How to Start Using VBA in Excel 2019
Enabling the Developer Tab in Excel 2019
To use VBA, you need the "Developer" tab enabled. The "Developer" tab has several buttons and features that enhance the way you create spreadsheets. If you don't have the "Developer" tab enabled, follow these next steps to enable it.
Click the "File" ribbon tab, and then click the "Options" link that shows in the bottom-left section of the Excel window. This opens a new configuration window where you can set preference for different elements of Excel. Click the "Customize Ribbon" option in the left panel.
(Excel options and configuration window)
In the image above, notice that the developer option is checked in the far right panel. This check box enables the "Developer" tab in your Excel view. Click "OK" to enable the tab and return to your Excel 2019 interface.
(VBA button location)
You should now see an additional tab marked "Developer" in the list of Excel 2019 menu options. Click this tab, and you'll see the VBA button available on the left side.
Creating a Button on Your Spreadsheet
When you want to use VBA on your spreadsheet, buttons are one of the most common elements that you add to your document. With a button, you can trigger an event and use it to perform an action.
Components for VBA actions are found in the "Developer" tab in the "Insert" button dropdown.
(Form and ActiveX components for VBA)
When you click the "Insert" button, a dropdown displays all of the available components that you can add to your spreadsheets. The top-left control in the "Form Controls" section has the button control. You can hover your mouse over each of the components in the list to see what you can add to a spreadsheet. If you are familiar with HTML web page components, then you will recognize most of the available components in the dropdown.
Click the button control and then you can draw the button on your spreadsheet. Drawing a button lets you make it as large as small as you want. After you draw the button, a window opens where you can assign a macro.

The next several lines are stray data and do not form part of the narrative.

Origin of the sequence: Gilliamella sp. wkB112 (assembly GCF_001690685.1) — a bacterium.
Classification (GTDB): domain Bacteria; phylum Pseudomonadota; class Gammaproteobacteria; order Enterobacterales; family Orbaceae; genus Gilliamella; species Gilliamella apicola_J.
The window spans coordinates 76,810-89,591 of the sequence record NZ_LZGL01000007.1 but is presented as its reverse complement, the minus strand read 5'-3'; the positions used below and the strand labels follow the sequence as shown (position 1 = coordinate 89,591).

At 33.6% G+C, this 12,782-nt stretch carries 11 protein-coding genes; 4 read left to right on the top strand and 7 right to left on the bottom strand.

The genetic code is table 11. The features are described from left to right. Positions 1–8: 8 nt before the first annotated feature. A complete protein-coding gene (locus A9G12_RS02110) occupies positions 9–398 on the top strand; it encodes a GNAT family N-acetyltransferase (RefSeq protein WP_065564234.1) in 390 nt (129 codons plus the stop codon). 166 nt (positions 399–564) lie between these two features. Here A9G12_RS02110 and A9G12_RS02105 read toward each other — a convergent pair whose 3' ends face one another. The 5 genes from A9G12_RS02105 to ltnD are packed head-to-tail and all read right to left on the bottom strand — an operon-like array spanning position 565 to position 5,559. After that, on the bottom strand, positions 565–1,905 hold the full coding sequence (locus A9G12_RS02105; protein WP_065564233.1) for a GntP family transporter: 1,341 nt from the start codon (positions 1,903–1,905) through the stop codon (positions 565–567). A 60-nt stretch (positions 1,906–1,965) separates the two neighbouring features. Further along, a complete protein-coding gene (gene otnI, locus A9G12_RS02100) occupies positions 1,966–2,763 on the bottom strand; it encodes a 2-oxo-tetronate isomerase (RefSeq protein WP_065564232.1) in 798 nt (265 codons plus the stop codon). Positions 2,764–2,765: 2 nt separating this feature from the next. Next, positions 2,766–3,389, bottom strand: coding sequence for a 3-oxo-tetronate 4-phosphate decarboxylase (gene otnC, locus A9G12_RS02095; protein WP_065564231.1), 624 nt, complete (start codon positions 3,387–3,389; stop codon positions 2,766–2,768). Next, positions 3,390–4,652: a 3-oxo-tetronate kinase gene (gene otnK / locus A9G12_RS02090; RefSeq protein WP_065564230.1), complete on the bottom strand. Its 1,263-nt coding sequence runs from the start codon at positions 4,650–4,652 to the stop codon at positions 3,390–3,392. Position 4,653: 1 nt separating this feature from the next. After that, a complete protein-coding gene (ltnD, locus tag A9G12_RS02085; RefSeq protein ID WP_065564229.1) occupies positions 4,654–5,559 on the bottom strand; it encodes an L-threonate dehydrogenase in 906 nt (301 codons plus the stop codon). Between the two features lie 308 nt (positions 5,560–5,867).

(Assign macro window)
Click "OK" and the window closes. Now you see a button on your spreadsheet with the label "Button 1." You can change the label on the newly created button by right-clicking the button and selecting "Edit Text." This action prompts you for the new button name. Type a new name for your button. In this example, we've used the text "My Button" for the button text.
(A new button with custom text)
You can click the button if you want, and an error message with display telling you that you haven't created a macro for it yet. This is because you haven't created the code that will run when the button is clicked. The button serves no purpose, but you can create the macro that runs when it's pushed, which then removes the error when you click the button.
Right click the button and choose "Assign Macro." This action opens a Visual Basic for Applications workspace. The workspace is tied to the workbook that you have open, but you can make full applications that tie with your spreadsheet using VBA. In this workspace, you can create, test, and run any code that you assign to components in your application.
Working in the VBA Workspace
The VBA workspace looks the same whether you program macros in Word or Excel. It's a workspace where you can program the macro and view all other code that you've previously created.
The image above shows the VBA workspace. When you right click a component such as a button and choose "Edit Code," VBA opens to the location where code is triggered when you click the button. VBA gives names to these functions that help you identify what happens should you perform an activity on it. Since a button is usually triggered by a click event, the function is given the original name of the button, an underscore, and then the word "Click." For your first button created in your spreadsheet, the name for a click event is "Button1_Click()" and you add any code between the "Sub" and "End Sub" phrases.
The "Sub" keyword indicates that you are starting an event. The next part is the name of the event, and the last statement in a trigger event is the "End Sub" statement.
In the left panel of the workspace, you can see other objects in a tree view. The top object is always the workbook. If you recall, a workbook contains worksheet. Under the "Book1" main project header, you see "ThisWorkbook" which represents the workbook that you have opened, and the "Sheet1" represents the worksheet in the workbook. You can write VBA that works directly on a workbook or a worksheet activity such as when you open the workbook, a macro automatically runs.